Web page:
You Have a Women's ERG - So, Now What?


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There are a lot of acronyms floating around the business world to describe organizational support groups. In particular, Employee Resource Groups or ERGs can be described as workplace support communities that aim to bring together employees of similar marginalized backgrounds and identities. 

ERGs benefit the organizations that implement them by: 

  • Fostering a sense of belonging and connection

  • Embracing diversity and inclusivity

  • Developing internal leaders

But whether it’s ERGs, BRGs, Associate Network Groups (ANGs), Affinity Groups or Inclusion Networks, it’s not enough to just have them, it’s what you actually do with them that matters. Here are five ways to make the most of your Women’s ERG in 2023. 

Support Your ERG Leadership

Most ERG leaders are volunteering their time on top of already demanding jobs. However, according to McKinsey’s 2022 Women in the Workplace report, 40% of women leaders say their DEI work isn’t acknowledged. But “overlooking critical work around employee well-being and DEI has serious implications: It hurts women, who are investing disproportionate time and energy in these priorities. And it hurts companies and all employees, because progress is rarely made on efforts that are undervalued.” 

Find ways to formally recognize and support your women leaders who are pioneering progress by checking in with them regularly, helping them manage their workloads and creating leadership continuity so all the work doesn’t fall to just one person. 

Invest in Resources

Don’t leave your women’s ERG high and dry to develop their own programming – support them with budgets and formal professional development and employee well-being resources. This could include: 

  • Expert-led coaching events

  • Providing mentoring support

  • Professional networking opportunities

  • Content sharing

  • Educational events

Hold an Open House for Participation

Whether virtual or in-person, invite all employees to learn more about your network of ERGs and each group’s mission, values and purpose. Remind workers that these groups are open to all and use this opportunity to invite potential participants to join. Even if employees attend just to learn more about your organization’s initiatives, they can be great allies when it comes to spreading awareness.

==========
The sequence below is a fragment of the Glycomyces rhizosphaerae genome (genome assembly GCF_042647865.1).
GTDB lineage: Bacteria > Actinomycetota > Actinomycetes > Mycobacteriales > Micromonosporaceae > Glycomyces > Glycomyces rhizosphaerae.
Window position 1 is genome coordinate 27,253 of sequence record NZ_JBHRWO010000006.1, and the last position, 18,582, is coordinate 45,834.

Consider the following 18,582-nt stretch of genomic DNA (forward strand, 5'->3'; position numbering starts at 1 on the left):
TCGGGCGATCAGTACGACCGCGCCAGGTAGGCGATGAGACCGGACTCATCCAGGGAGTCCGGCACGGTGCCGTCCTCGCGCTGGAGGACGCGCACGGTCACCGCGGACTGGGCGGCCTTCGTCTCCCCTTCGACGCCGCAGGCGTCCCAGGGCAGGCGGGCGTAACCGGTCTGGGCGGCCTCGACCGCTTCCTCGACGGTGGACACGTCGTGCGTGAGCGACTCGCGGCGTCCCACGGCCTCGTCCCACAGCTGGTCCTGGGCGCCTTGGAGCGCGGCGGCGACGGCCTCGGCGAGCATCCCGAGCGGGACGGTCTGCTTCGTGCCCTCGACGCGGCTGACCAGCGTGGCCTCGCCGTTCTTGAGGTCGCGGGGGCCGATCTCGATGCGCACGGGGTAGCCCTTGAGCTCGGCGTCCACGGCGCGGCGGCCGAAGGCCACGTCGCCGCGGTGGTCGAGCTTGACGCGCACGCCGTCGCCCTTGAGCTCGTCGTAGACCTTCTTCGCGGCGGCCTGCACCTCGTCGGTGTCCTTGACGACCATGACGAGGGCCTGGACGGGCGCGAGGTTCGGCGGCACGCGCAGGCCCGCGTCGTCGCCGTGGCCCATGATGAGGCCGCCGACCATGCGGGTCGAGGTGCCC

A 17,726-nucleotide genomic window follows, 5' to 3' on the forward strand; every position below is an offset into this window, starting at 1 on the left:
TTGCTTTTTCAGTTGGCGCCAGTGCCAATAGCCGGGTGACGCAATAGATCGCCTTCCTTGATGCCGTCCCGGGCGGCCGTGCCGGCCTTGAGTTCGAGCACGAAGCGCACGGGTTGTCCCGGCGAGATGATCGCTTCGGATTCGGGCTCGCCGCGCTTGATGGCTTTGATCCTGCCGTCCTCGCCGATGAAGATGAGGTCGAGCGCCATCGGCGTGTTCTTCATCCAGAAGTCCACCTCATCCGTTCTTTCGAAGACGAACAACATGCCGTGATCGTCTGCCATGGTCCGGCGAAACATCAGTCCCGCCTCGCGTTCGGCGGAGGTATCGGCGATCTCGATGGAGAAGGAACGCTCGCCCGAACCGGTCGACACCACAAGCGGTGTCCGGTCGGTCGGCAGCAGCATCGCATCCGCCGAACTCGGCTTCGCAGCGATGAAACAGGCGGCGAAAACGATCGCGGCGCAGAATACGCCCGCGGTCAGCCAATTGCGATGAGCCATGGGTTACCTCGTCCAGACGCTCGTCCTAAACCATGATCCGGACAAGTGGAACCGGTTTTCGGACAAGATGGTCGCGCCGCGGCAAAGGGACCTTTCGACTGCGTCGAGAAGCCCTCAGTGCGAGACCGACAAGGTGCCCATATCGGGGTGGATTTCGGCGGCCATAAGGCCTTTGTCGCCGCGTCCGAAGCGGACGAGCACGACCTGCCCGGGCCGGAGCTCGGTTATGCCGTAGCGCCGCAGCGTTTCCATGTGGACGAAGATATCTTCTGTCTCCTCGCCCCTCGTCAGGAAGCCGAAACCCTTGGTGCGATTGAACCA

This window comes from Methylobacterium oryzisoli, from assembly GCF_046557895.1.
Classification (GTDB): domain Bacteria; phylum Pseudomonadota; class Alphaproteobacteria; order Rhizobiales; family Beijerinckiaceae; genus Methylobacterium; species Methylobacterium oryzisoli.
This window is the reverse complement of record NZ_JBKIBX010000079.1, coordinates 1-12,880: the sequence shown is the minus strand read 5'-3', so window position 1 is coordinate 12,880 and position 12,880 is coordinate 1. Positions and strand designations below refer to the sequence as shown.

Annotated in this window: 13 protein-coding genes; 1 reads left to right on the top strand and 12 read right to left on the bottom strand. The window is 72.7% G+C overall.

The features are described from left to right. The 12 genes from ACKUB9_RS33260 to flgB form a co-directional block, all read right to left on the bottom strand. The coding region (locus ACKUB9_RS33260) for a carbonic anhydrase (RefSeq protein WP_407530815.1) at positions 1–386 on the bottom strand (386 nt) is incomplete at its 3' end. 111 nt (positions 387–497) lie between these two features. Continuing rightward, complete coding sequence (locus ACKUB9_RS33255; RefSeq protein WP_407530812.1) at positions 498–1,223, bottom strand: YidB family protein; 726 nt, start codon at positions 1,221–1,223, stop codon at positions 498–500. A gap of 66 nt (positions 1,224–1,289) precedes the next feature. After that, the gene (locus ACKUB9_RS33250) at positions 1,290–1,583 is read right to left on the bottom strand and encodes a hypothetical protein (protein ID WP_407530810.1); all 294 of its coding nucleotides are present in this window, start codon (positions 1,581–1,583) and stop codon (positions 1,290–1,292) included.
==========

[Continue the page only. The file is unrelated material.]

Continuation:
Throughout this process, you may identify volunteers to lead these groups and an open house provides a great opportunity for someone to show interest in developing their leadership skills for a future role.

Host an Annual Event

Plan events like an Annual Summit or DE&I Day to give ERG leaders and employees alike a chance to network, learn and share ideas and best practices. You can also use events to recognize your ERG leadership and show support for their efforts to further DEI initiatives.

TONE Networks was thrilled to be recognized at Comcast’s 3rd Annual DE&I Day and National ERG Summit for playing an integral role in supporting their Women's Network ERG with a continuous online mentoring and coaching platform. 

Evolve by Measuring Success

Defining clear metrics against aligned goals can make it easier when quantifying the success of your ERGs. Throughout the year, check-in periodically to track progress by: 

  • Sending out employee experience pulse surveys

  • Measuring contribution and engagement

  • Evaluating community impact

  • Talking with other ERG leaders

TONE can support your women’s ERG by providing the content and programming through a virtual, turnkey solution for mentoring and coaching your women through carefully curated bite-sized video content. 

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